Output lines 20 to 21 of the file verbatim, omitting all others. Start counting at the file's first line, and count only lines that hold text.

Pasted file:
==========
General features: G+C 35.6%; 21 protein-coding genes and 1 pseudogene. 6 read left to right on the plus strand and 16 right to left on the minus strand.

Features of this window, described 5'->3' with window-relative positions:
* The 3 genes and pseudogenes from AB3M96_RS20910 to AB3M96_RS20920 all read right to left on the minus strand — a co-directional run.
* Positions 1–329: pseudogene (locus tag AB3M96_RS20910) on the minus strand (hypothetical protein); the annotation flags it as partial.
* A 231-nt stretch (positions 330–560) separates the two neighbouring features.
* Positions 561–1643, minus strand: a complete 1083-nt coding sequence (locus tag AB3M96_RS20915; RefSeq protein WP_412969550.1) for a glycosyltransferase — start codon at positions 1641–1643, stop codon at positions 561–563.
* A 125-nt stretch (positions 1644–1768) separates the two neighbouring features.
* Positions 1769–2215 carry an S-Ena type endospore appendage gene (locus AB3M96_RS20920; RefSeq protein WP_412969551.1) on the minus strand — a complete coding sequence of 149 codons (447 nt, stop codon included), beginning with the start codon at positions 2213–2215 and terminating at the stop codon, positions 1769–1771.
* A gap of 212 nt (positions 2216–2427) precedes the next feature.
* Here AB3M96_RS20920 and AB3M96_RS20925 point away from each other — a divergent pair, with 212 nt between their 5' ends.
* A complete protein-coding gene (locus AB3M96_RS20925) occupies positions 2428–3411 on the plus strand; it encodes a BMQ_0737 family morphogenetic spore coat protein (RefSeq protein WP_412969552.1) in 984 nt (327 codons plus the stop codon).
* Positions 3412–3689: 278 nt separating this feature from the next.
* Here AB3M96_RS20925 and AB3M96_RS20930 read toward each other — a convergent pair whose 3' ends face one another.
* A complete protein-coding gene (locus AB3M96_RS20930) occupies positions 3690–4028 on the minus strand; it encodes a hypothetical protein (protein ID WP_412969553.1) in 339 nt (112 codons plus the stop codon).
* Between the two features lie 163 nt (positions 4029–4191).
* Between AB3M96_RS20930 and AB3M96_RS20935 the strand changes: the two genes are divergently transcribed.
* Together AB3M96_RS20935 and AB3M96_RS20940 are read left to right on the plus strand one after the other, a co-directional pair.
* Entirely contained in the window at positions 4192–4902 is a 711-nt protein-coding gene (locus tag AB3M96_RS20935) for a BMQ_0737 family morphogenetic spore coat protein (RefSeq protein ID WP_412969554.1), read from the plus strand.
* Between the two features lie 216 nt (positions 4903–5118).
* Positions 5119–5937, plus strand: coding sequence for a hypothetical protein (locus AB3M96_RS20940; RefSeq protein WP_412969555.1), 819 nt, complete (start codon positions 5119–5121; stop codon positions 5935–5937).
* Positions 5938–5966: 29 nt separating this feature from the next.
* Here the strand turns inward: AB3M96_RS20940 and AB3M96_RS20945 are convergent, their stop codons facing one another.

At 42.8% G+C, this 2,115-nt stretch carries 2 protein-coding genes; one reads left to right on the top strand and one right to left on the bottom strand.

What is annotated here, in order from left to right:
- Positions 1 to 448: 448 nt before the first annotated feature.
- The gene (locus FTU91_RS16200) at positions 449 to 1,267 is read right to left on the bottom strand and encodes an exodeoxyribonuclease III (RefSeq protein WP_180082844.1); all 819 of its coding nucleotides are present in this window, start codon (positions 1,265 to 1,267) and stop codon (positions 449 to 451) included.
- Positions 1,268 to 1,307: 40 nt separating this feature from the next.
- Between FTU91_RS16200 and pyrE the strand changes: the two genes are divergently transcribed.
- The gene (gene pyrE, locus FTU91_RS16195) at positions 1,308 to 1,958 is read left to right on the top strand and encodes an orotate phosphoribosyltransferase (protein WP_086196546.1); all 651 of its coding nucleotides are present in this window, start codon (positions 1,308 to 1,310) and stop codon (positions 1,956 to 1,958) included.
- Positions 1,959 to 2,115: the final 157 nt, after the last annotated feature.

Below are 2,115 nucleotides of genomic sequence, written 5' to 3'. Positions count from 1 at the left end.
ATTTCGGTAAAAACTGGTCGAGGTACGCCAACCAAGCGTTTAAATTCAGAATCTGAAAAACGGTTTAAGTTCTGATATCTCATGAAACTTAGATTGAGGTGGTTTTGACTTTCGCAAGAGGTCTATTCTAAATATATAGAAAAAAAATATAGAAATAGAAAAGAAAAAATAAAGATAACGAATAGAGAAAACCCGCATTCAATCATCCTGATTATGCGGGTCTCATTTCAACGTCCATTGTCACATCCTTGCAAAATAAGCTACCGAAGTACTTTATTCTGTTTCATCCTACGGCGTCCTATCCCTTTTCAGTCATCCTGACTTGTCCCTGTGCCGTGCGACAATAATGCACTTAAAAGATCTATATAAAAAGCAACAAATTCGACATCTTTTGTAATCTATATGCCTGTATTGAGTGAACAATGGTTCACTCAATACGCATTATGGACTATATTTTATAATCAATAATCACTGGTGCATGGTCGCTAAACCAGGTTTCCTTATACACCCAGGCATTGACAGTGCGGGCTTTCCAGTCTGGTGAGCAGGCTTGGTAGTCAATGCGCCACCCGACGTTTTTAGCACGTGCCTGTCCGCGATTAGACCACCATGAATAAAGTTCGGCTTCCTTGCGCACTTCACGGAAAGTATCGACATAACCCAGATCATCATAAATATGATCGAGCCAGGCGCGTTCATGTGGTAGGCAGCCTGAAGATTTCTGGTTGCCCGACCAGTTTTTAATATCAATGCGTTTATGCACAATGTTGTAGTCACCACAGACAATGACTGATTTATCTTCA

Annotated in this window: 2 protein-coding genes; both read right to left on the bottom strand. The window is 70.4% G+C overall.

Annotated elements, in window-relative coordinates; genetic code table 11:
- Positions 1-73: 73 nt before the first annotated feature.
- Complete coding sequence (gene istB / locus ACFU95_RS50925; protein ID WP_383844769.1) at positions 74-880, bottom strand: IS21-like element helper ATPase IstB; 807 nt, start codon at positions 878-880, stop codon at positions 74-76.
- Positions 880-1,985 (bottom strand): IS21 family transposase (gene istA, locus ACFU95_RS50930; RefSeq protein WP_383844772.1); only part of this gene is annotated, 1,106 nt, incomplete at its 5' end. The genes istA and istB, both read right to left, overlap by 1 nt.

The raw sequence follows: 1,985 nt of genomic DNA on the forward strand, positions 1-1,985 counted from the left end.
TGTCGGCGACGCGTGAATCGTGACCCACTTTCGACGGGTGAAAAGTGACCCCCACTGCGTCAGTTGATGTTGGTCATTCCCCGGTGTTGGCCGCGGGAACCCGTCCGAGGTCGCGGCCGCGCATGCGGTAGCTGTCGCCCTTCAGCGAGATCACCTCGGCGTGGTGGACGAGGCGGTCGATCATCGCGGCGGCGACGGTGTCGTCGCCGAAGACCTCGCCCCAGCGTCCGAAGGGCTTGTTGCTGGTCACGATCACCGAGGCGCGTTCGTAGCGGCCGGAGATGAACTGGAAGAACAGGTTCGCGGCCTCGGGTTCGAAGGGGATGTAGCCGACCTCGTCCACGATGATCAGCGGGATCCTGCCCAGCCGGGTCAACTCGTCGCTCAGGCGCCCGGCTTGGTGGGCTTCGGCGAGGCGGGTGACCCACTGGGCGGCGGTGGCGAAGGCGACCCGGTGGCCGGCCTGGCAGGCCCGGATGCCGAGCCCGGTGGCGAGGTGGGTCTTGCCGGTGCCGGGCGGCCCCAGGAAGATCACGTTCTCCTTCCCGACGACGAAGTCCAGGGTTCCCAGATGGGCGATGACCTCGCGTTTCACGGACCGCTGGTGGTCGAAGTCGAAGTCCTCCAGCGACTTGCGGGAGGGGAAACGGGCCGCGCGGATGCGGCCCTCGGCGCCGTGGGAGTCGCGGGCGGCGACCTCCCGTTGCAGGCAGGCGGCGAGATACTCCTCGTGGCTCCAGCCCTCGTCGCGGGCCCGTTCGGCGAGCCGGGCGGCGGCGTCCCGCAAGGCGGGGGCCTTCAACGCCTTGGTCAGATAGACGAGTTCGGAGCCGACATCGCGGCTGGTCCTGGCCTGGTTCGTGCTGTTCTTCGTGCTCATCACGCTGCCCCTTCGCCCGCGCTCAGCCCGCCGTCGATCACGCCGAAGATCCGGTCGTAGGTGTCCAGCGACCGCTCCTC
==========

* Positions 5119–5937, plus strand: coding sequence for a hypothetical protein (locus AB3M96_RS20940; RefSeq protein WP_412969555.1), 819 nt, complete (start codon positions 5119–5121; stop codon positions 5935–5937).
* Positions 5938–5966: 29 nt separating this feature from the next.